Would you adopt these changes?  Considering that your survival is at stake, yes, you probably would.

Cooperative Extension faces a disturbingly similar set of circumstances.  Yes, we’ve faced many challenges over the past 100 years, though nothing like we face today.

A Radically Altered Knowledge Landscape

A few decades ago, we were the dominant feature on the knowledge landscape.  But as the 21st century progresses, our once advantageous command of this landscape has steadily eroded.  The old information order in which people looked to face-to-face encounters and to traditional media, such as printed publications and mass media  as the primary sources of knowledge has been almost entirely supplanted by virtual sources of knowledge— search engines, online communities and other emerging technologies —  that can be accessed literally at the speed of light.

According to New York Times columnist and bestselling author Thomas Friedman, we now operate in a flat world, a informational level playing field in which knowledge providers, no matter their location, are able to compete equally with other knowledge providers across the planet. 

For Extension educators, one of the immediate effects of this new flat world is the steady loss of the competitive advantage we took for granted throughout the 20th century.   Consequently, we face the real risk of organizational decline and possibly even extinction unless we learn how to compete within this crowded — and flattened —knowledge landscape.

The Engaged Extension Educator

The challenges call for nothing less than an organizational transformation — a transformation of Extension professionals into fully engaged educators who not only disseminate knowledge but also build collaborative relationships among people who share common interests.

The new approach will be characterized by both a high degree of collaboration and reciprocity — one in which the client becomes an active collaborator in the production of our knowledge products.  By including our clients as active collaborators, we develop valuable social capital, which, in turn, will enable us to further enhance the value of our products while also allowing us to reach out to even newer audiences.

Yes, traditional Extension methods — field days, conferences, workshops, newsletters and broadcast programs — will remain vital to our mission.  But despite our long and successful use of these methods, they alone will not be enough to help us survive within this radically altered landscape.  

To put it another way, these methods are no long sufficient enough to accommodate our audience’s growing demand for knowledge.

The Value of Social Media

Social media — Facebook and Twitter, to name the two most obvious forms of this technology —will enable us to expand our outreach efforts and audiences in dramatic ways.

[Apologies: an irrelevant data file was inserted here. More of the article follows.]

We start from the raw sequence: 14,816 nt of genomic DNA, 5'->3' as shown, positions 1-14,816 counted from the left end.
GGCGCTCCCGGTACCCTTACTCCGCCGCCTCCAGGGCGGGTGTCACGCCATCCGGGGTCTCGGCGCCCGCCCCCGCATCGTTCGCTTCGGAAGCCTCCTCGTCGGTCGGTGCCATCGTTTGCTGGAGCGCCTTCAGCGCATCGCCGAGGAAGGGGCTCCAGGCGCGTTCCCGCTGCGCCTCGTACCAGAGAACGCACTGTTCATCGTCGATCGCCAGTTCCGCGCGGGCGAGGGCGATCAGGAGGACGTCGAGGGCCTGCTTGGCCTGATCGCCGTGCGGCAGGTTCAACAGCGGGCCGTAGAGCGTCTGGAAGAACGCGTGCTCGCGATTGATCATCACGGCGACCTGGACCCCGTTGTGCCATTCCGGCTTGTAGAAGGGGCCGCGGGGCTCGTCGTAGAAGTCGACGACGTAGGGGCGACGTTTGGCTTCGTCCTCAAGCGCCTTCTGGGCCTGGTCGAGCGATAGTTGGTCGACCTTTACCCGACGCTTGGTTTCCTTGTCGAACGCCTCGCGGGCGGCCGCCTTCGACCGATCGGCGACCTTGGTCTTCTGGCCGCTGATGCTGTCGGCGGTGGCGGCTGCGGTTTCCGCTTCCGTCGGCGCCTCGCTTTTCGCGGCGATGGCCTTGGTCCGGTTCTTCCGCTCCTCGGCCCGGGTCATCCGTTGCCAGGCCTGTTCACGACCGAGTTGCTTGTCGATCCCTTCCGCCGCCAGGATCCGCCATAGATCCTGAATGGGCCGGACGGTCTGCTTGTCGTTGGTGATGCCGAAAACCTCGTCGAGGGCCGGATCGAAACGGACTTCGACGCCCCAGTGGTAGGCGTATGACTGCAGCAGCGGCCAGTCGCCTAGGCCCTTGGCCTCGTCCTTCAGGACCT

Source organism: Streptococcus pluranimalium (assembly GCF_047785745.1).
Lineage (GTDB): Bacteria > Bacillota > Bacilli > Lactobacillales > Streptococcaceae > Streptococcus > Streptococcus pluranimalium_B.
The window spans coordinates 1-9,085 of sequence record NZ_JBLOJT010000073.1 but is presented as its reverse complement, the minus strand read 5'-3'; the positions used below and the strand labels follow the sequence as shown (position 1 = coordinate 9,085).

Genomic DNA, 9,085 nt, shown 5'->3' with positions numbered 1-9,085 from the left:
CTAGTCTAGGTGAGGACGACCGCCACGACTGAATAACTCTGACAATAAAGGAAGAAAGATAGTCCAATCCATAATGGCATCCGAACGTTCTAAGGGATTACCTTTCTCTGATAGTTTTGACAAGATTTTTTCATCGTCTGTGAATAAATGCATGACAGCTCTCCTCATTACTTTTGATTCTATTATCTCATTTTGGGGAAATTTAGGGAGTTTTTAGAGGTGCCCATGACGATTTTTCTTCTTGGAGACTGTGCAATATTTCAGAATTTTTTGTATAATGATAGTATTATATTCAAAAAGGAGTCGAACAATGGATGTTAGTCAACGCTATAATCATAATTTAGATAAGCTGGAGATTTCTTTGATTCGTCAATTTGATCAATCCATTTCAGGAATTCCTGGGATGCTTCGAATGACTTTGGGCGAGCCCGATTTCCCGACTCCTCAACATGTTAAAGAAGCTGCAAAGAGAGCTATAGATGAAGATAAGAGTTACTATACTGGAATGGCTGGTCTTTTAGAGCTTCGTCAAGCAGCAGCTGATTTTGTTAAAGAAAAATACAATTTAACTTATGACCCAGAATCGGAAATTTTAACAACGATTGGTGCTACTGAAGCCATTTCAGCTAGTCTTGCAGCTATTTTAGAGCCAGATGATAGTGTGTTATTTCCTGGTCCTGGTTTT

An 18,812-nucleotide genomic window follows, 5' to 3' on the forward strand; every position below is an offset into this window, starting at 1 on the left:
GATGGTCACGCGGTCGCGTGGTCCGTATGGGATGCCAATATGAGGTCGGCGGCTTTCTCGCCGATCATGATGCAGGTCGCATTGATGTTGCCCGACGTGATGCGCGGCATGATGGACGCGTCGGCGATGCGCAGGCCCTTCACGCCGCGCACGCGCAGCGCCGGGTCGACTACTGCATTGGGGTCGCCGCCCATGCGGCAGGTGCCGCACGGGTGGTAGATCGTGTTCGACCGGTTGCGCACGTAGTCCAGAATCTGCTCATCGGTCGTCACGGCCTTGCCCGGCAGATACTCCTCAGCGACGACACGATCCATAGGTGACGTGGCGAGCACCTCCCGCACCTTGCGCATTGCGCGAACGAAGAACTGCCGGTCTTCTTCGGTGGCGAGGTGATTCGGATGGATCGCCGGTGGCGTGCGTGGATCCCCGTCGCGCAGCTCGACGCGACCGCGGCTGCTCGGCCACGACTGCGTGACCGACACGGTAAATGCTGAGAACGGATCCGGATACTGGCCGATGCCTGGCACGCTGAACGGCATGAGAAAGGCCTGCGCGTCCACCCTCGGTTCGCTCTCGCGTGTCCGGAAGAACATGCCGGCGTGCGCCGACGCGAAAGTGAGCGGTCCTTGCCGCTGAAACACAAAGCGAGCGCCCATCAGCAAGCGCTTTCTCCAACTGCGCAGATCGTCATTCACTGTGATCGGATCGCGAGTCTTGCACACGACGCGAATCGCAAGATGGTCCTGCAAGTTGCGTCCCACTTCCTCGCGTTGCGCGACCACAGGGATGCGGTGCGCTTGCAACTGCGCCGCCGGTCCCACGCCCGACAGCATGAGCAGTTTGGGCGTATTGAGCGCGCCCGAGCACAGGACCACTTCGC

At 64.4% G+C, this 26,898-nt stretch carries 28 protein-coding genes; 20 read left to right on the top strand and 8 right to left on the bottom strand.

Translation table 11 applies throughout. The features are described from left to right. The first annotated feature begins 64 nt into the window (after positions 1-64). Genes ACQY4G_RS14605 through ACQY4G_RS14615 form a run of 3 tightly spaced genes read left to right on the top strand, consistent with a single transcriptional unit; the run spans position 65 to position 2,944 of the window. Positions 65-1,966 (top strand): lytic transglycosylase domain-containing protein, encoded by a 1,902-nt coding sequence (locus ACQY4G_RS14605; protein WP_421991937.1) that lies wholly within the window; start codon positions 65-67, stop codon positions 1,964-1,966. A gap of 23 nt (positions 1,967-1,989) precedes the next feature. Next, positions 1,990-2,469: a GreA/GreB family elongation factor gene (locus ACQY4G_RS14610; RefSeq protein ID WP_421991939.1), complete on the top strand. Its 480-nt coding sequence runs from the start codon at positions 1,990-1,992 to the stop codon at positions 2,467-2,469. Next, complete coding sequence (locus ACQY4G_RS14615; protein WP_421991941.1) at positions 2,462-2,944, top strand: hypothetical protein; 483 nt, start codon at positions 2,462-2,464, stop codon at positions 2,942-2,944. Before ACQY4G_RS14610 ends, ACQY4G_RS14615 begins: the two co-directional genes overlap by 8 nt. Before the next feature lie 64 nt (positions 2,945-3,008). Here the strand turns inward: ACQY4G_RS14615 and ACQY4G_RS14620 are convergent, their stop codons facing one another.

These new social media approaches will enable us to expand our outreach efforts far beyond our traditional role of teacher.  In a manner of speaking, we will use these new technologies to expand our organizational portfolio, thereby enhancing our competitive advantage over other knowledge providers.

We will use these new tools to leverage our abilities, functioning as part teacher, part explainer, part problem solver and, to an increasing degree, as a catalyst whose daily observations not only spark discussion but prompt a growing number of our clients to solve problems on their own.

We would be remiss if we failed to take note of how so many Extension educators are already availing themselves of these new approaches in a myriad of ways.  Horticulture educators who work closely with Master Gardeners employ blogs to update their clients on horticulture-related news and other issues between monthly Master Gardener meetings, workshops and field days.  Likewise, they use social networking tools such as Twitter to supply their clients with daily observations about home gardening, to respond to client questions, to share links to timely online articles, and to connect with others who share these interests.

Among some educators, applications such as Flickr and youtube, often in conjunction with blogs, Facebook and Twitter, are used to alert clients to emerging plant varieties or to potentially threatening diseases.

Blending the Old and the New

In the midst of these changes, we must not lose sight of our traditional roles methods, which, used in conjunction with emerging social media techniques, will distinguish us from other knowledge providers.

We should understand that traditional methods will simply be enhanced and strengthened, not supplanted, by these new technologies.  In fact, our success as 21st century Extension educators will be measured by how effectively we balance traditional organizational values and methods with the new demands of flat world.

For example, we must continue to build collaborative educational partnerships with other public and private entities to enhance the effect of programs and to reach new audiences.

Research-based knowledge must also remain an integral part of our outreach efforts.  This is an asset that historically has enabled us to distinguish our knowledge products from others.  We must never lose sight of how this kind of refined knowledge enables people to make lasting, meaningful changes in their lives. 

The applied research that formed the bedrock of the Extension outreach in the 20th century will be just as indispensible in the 21st.

The Case for “Sustainability-Plus”: A New Outreach Strategy for Cooperative Extension